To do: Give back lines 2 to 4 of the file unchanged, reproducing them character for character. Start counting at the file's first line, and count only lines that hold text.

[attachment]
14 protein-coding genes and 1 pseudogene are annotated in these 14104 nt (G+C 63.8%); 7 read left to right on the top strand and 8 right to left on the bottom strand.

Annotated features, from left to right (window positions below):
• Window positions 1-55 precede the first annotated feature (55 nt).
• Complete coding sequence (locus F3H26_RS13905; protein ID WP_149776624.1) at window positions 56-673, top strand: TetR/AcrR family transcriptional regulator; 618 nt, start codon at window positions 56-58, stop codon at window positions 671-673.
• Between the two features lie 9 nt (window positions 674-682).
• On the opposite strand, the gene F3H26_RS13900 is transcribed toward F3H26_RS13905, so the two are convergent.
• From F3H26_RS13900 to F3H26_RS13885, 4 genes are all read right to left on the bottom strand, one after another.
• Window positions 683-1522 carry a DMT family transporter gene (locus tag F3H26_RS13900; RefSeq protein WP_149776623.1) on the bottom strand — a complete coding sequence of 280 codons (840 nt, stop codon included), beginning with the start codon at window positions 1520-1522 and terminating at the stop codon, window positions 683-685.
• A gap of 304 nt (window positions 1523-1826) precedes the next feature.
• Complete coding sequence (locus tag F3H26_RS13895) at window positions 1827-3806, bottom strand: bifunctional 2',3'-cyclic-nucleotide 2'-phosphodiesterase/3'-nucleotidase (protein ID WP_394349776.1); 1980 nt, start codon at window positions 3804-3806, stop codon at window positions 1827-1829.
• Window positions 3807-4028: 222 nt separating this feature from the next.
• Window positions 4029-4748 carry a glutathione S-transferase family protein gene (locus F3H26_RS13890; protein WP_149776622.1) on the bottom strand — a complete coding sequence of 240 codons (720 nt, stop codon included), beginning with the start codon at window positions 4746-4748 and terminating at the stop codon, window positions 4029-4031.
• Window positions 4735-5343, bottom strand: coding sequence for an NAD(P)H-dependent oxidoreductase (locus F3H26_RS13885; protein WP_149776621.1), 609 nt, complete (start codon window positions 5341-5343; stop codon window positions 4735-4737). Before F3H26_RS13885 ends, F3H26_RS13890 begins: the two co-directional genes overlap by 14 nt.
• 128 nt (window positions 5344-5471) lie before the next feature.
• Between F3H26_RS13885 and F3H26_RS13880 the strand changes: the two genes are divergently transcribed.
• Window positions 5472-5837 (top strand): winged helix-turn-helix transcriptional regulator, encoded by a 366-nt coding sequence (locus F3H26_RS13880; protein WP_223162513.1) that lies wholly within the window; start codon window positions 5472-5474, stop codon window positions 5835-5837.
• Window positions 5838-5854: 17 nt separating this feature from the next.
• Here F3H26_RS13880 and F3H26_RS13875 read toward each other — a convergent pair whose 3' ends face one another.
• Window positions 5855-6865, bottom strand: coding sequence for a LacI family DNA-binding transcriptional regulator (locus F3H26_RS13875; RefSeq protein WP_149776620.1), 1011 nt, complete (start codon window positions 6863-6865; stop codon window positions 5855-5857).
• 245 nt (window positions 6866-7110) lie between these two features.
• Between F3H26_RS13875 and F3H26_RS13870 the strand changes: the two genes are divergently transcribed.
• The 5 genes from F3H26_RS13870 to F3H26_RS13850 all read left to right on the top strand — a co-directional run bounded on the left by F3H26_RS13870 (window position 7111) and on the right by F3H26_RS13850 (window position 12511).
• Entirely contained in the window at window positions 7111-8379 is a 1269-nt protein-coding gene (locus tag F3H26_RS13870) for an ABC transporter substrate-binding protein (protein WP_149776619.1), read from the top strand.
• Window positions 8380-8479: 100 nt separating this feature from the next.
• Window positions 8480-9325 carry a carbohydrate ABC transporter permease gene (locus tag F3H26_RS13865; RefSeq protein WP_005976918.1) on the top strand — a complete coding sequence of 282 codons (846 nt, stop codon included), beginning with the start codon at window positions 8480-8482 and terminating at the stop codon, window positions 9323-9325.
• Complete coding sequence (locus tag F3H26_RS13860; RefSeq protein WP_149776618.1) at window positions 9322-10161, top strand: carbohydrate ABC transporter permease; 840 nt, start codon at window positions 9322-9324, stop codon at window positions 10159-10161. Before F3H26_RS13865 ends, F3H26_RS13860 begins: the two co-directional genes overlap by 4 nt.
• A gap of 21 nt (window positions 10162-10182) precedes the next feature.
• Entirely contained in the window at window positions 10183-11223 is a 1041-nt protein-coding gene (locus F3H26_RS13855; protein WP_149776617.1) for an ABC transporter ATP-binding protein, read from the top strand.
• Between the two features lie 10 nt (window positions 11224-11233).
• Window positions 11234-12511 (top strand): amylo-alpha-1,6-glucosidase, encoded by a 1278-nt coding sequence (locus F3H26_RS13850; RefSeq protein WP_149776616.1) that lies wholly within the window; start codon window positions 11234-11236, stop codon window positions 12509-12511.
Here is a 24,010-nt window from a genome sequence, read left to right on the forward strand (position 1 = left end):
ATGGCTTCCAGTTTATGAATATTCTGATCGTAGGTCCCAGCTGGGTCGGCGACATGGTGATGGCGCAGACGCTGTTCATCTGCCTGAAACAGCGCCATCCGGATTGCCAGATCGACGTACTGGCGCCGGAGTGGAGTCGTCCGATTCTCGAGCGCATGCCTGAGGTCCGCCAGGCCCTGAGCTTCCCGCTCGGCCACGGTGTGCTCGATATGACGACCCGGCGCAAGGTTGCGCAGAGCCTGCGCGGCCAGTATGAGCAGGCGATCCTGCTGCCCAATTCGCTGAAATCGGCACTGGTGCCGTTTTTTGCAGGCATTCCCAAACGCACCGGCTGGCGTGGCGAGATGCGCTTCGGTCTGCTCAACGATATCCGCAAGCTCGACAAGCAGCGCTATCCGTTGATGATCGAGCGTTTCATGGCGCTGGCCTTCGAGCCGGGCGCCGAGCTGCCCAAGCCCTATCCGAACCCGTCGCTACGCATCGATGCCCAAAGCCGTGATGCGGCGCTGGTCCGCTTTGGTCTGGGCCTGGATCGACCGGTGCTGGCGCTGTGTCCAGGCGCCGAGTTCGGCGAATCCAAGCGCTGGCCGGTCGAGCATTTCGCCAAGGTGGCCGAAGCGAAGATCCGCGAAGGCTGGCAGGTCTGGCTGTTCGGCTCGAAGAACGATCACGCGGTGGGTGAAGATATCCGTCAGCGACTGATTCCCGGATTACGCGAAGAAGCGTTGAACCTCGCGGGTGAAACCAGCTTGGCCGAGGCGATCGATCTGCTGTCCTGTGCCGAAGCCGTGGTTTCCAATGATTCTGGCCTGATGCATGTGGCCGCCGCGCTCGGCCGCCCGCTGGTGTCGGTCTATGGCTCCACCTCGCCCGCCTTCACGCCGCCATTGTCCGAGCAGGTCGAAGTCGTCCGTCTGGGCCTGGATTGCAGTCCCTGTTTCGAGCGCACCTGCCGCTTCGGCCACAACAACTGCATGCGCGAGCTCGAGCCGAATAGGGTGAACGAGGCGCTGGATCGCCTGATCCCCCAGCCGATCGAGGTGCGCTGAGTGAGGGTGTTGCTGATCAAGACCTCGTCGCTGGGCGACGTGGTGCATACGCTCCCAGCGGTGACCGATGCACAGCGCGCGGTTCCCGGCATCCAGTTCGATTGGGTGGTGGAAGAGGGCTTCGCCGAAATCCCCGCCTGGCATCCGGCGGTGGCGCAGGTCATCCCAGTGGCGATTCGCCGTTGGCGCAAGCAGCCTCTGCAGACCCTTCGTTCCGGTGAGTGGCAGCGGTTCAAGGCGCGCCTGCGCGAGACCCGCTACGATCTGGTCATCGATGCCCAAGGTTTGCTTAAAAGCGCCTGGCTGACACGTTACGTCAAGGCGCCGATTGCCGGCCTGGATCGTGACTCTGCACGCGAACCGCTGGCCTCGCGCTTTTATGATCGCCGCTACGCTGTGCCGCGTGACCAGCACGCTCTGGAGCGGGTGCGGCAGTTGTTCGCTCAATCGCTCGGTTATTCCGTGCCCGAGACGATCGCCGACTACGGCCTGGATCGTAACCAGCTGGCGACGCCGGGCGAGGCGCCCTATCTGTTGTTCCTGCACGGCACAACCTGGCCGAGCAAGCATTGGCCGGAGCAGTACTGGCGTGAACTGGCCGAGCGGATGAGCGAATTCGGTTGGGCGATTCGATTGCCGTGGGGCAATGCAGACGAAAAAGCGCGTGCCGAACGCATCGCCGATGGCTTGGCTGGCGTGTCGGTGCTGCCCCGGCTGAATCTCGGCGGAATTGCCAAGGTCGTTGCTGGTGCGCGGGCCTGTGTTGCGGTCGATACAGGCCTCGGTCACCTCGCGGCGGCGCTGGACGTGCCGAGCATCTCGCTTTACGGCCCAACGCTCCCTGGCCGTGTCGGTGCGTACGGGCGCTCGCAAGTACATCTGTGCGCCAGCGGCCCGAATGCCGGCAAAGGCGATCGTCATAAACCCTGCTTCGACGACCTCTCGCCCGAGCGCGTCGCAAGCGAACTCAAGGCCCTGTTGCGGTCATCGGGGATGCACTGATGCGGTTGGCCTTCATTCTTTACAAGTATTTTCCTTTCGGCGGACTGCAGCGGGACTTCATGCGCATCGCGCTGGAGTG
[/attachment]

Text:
Annotated features, from left to right (window positions below):
• Window positions 1-55 precede the first annotated feature (55 nt).
• Complete coding sequence (locus F3H26_RS13905; protein ID WP_149776624.1) at window positions 56-673, top strand: TetR/AcrR family transcriptional regulator; 618 nt, start codon at window positions 56-58, stop codon at window positions 671-673.